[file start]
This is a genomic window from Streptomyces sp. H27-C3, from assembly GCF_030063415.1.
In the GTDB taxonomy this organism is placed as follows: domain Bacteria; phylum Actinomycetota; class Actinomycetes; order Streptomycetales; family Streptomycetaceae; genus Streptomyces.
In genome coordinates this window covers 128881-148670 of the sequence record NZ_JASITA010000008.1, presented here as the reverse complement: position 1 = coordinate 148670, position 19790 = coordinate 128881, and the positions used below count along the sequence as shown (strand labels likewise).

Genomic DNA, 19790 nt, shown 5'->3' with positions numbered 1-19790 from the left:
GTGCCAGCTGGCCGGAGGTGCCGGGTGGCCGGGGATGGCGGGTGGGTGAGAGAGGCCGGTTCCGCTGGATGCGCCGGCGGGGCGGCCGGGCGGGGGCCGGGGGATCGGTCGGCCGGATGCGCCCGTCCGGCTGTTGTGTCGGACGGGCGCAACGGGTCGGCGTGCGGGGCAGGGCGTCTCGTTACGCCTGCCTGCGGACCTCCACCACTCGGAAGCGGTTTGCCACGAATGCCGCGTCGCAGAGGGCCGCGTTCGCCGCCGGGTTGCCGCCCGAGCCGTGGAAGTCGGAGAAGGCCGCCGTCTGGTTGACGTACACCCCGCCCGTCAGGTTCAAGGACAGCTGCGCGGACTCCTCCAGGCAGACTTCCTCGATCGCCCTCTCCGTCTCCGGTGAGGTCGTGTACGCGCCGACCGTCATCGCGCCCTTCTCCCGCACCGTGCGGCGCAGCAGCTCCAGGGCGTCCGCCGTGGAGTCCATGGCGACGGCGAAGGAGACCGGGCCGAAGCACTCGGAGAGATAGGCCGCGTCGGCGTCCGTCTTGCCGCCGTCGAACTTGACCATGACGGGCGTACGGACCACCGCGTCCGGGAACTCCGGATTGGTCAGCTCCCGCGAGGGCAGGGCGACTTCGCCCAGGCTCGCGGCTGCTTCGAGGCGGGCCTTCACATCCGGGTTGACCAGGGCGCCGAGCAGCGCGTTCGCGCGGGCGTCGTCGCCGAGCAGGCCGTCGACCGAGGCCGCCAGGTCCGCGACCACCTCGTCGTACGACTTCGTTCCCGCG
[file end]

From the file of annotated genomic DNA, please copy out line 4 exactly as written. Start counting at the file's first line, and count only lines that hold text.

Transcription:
Genomic DNA, 19790 nt, shown 5'->3' with positions numbered 1-19790 from the left: